US aircraft have again hit "Islamic State" targets in Syria, the fifth night of airstrikes over Syria. This follows the UK's decision to join the aerial campaign against the Sunni fighters in Iraq, but not in Syria.
A US defense official told the AFP news agency that bombing raids continued against targets in Syria on Friday night.
"I can confirm US air operations are ongoing in Syria," the official said, speaking on condition of anonymity. The mission had become similar to the strikes over Iraq, the source said, with "near continuous" combat flight operations over Syria. The US military's Central Command, in charge of US forces in the Middle East, did not issue details of the latest strikes.
Overnight on Thursday, US planes had for the first time targeted oilfields under the control of the self-proclaimed "Islamic State" (IS) terror group. Illicit oil revenues, from fields in both Syria and Iraq, are thought to make up a significant proportion of "IS" funding.
"Combined with our ongoing efforts in Iraq, these strikes will continue to deny ISIL freedom of movement and challenge its ability to plan, direct, and sustain its operations," Secretary of Defense Chuck Hagel said, using a former name claimed by the group.
Also on Friday, General Martin Dempsey, chairman of the US Joint Chiefs of Staff, said that between 12,000 and 15,000 US-trained and -armed rebel fighters would be required in Syria to defeat IS. Washington, unwilling to work with the Syrian government after its military behavior in the country's civil war, currently plans to arm and train 5,000 rebel fighters.
"Five thousand has never been the end state," Dempsey said, saying that airstrikes alone could not succeed and that a "ground component" was an important aspect to the mission in eastern Syria.
"We believe that the path to develop is the Syrian moderate opposition," Dempsey said, adding that new allies would be carefully screened. "We have to do it right, not fast."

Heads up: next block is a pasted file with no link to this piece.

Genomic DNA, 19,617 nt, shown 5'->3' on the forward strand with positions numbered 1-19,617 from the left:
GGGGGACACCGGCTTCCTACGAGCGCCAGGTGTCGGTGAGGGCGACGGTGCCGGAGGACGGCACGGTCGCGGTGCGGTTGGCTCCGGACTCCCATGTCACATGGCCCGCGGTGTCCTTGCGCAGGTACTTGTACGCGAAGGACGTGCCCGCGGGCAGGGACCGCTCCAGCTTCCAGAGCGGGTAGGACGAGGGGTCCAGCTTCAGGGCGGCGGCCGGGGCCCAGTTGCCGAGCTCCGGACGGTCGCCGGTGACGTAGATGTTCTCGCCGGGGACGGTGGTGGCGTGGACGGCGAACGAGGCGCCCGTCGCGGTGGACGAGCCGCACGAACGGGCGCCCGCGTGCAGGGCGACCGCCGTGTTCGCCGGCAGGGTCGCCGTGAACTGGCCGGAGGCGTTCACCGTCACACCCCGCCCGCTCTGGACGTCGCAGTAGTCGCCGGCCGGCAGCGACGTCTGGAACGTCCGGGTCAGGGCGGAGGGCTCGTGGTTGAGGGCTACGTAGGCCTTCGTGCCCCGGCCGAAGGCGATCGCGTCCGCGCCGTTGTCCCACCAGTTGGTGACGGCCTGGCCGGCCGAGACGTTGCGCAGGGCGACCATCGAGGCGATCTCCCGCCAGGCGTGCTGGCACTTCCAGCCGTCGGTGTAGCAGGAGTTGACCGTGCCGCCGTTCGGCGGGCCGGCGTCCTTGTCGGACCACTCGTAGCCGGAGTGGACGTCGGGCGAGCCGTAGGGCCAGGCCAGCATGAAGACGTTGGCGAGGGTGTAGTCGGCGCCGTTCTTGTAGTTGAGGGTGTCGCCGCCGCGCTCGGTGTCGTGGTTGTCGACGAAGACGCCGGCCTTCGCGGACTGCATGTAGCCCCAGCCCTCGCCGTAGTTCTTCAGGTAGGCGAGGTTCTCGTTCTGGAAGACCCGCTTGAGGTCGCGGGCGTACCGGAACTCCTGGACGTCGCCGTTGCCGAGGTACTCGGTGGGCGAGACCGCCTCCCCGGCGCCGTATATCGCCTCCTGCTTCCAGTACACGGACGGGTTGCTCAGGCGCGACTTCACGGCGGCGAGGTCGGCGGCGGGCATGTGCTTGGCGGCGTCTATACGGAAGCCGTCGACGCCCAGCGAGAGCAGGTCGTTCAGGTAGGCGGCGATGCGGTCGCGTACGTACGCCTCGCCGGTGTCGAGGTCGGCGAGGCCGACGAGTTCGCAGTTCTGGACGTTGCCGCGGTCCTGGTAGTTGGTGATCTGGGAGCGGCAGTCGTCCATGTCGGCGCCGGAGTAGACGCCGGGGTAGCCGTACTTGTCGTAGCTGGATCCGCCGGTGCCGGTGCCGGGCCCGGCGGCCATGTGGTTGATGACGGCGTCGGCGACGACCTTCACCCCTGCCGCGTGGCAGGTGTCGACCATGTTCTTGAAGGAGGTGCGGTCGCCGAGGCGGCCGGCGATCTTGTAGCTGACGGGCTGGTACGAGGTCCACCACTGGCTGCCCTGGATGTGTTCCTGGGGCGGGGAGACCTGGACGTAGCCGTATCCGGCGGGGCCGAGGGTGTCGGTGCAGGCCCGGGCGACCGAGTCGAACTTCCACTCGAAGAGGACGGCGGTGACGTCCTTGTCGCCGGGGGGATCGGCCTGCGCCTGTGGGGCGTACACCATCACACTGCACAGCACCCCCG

White House welcomes new support in Iraq
Politicians in Britain on Friday agreed to participate in airstrikes against IS targets in Iraq, but not in Syria. The White House thanked its new coalition members in a statement, also drawing attention to the non-European support in Syrian airspace.
"These decisions - along with those by Saudi Arabia, Jordan, the United Arab Emirates, Bahrain, and Qatar to participate in airstrikes against ISIL in Syria - demonstrate the clear commitment of the international community to take action together against these terrorists," the statement read.
British lawmakers voted 524-43 in favor of airstrikes over Iraq.
"This is about psychopathic terrorists that are trying to kill and we do have to realize that, whether we like it or not, they have already declared war on us," British Prime Minister David Cameron told parliament. "There isn't a 'walk on by' option. There isn't an option of just hoping it will go away."
Parliamentarians in Brussels - site of one suspected terror attack believed to be linked to IS - voted 114-2 on a similar bill on Friday. Danish Prime Minister Helle Thorning-Schmidt has also offered seven F-16 fighter jets, again for use over Iraq, not Russia-ally Syria. This pledge still required parliamentary approval, but a green light was considered likely.
Germany has committed weaponry, humanitarian aid and training for Iraqis either fighting against or displaced by the IS advance, but has ruled out direct military intervention. The first weapons deliveries arrived in Iraq on Friday.
msh/jm (AFP, AP, dpa)